How do you handle adversity? Do you cry out, “God, what are you doing? How much more can I possibly handle?” Or, would you allow God to use your pain for His greater purpose?
Rebekah DiMartino steadfastly maintains, “Whatever you are going through in your life, don’t give up because God has got a plan for everything, and everything that we go through, it ultimately works together for your good.”
That’s not an easy statement for her to make, considering what happened.
The Louisville native and graduate of Eastern High School was at the Boston Marathon on April 2013, standing just three feet from where a bomb exploded at the finish line. But she’s quick to tell you that she isn’t a victim; she’s a survivor.
She now lives in Texas, but DiMartino recently spoke at St. Matthews Baptist Church in Louisville, telling about her experience at the marathon, her months-long recovery, and how her faith has played a large part in it.
“It was my birthday weekend,” DiMartino began. In Boston for her first time, she was there to watch her now mother-in-law in the race. “No, I was not the runner,” she quipped. “I was actually the one on the sidelines eating chocolate-covered pretzels and watching everybody else pass.
“Here was me,” she said, pointing to a spot on the floor. “Right here was a bomb!” she exclaimed, pointing only three feet away. “Three! And I’m alive, and I’m standing here to tell you about it,” she marveled.
“But the most miraculous part of my story is the way that God uses me,” she continued. She told how God had used her leg that day to shield her then 5-year-old son, Noah, and spare his life. On the screen behind her was one of the most iconic pictures of the Boston Marathon bombing: Her little boy being rushed away in a wheelchair by first responders.
When the bomb went off, Noah was sitting at her feet, playing with some small rocks. Had he been standing, she was told, he likely would have died instantly. “I took everything in the back of the legs so that Noah would be saved,” she said. “That is God’s purpose (for me),” she nodded. “I cannot feel sorry for myself in the least bit, because I know my son is running around like normal today. … I thank God every day for my little boy still being here.”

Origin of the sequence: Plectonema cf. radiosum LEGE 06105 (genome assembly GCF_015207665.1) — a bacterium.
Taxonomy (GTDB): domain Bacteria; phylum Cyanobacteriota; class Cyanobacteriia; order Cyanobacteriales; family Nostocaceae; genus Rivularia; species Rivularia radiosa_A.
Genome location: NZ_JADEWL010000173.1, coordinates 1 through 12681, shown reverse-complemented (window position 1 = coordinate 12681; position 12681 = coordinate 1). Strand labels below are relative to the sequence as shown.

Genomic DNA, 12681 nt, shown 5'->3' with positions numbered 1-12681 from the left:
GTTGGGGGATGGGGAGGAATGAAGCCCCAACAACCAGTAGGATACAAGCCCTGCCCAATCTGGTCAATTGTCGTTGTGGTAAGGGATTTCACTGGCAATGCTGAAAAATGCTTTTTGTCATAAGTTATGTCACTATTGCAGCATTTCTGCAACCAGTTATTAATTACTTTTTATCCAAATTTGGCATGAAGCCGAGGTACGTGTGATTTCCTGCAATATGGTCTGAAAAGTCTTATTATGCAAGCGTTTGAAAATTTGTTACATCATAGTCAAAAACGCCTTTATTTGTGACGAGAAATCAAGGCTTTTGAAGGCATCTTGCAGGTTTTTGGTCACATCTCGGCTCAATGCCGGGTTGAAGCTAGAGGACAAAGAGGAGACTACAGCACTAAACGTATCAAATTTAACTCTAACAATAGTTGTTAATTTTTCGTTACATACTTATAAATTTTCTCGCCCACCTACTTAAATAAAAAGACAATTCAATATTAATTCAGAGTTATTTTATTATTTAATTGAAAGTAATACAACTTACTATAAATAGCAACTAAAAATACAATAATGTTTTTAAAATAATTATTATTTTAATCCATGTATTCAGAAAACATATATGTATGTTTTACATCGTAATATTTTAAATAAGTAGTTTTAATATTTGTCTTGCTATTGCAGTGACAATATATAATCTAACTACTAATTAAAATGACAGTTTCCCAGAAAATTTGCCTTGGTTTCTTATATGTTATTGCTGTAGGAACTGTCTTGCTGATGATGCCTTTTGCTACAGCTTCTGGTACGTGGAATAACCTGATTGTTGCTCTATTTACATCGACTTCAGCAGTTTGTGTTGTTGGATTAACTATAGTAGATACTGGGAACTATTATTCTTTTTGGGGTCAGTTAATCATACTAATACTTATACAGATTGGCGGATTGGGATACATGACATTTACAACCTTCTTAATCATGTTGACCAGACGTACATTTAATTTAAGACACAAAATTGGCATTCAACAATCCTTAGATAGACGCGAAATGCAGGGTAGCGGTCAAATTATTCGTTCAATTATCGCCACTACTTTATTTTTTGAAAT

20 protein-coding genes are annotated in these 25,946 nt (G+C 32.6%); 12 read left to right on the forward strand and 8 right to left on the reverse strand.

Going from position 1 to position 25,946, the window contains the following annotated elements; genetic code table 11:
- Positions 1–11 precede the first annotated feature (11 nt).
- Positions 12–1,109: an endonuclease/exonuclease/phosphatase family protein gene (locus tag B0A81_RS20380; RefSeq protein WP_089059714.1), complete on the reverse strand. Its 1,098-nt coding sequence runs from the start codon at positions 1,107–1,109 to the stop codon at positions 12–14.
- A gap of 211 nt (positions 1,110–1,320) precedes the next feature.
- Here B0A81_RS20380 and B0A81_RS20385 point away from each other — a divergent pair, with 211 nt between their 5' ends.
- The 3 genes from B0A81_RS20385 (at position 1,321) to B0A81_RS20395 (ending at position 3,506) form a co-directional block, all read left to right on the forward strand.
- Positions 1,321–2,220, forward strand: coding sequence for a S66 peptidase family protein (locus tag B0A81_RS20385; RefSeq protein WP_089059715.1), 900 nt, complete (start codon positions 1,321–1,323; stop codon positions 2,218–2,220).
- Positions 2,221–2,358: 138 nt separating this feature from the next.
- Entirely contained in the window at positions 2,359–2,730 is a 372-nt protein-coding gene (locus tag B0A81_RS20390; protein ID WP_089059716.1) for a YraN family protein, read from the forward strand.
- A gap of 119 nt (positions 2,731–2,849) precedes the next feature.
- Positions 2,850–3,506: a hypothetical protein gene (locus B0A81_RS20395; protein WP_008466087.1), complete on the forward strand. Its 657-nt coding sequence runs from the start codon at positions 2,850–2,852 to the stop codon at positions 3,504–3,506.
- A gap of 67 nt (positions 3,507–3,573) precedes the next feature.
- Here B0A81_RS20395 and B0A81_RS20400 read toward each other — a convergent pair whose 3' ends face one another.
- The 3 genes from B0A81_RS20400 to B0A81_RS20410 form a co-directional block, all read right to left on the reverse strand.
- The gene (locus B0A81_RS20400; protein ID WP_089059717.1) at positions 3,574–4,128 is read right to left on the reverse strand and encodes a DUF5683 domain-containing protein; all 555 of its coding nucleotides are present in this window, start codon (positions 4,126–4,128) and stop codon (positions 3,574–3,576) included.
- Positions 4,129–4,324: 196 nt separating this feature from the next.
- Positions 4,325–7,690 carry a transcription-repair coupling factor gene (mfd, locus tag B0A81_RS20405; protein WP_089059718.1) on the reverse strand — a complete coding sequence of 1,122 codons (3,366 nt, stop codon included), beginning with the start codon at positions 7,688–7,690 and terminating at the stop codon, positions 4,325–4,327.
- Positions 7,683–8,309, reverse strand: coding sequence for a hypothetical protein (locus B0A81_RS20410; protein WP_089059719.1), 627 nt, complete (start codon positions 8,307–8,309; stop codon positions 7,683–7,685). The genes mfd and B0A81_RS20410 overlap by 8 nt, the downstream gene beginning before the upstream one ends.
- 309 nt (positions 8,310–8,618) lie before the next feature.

DiMartino stayed in the hospital for 56 days, though. In the past 18 months, she endured 30 surgeries—more than half on her left leg alone, which below the knee down was nearly destroyed. Doctors told her that it may never function again. “I was miserable. It was weighing on my heart for me to have to endure the pain and frustration of a leg that didn’t work,” she said.
So, she decided to amputate and, in a bit of moribund humor, wrote a break-up letter to her leg. “It was like a bad boyfriend to me,” she explained. “There are things that hold you back, and this was one of them that I realized and where I could make a change.
“And God’s glory shines through better when things don’t hold you back,” she asserted.
“My leg is not my life,” she said. “I’m so thankful that I get to be here. A leg is just a leg. Cut it off, and give me a new one.” She introduced her new prosthetic as though it were a baby: “On Jan. 7, Felicia was born. She weighs 4 pound, 8 ounces—18 inches long. She’s absolutely beautiful. I just love her; she’s a doll. She’s so high maintenance, but we’re working it out.”
When you have tough decisions to make, she discovered, it ultimately leads you to your greater purpose. “I believe with all of my heart that my purpose in life is to inspire and encourage other people,” DiMartino said. “I don’t feel I have it figured out at all. But I know that I have such a passion to help other people, based on the struggles that I’ve been through … and that’s what I’m going to spend the rest of my life doing.
“It’s a scary world; change it!” she urges. “I try very hard every day when I wake up to say, God, let me have that open heart to where whoever talks to me, whoever comes in my path, sees that I radiate some type of light for you.”
As for her, rather than let adversity destroy her, “It’s gonna make me stronger,” she declared. In a couple of months, she hopes to run the Boston Marathon. “I’m going to climb mountains; I’m going to dance’ I’m going to run; I’m going to do anything and everything that I can, because it’s my life and I’m not going to waste a second of it.”
Across Felicia, her new leg, is the word “blessed” in embroidery. Discovering a blessing in adversity—it’s an inspiring word for us all.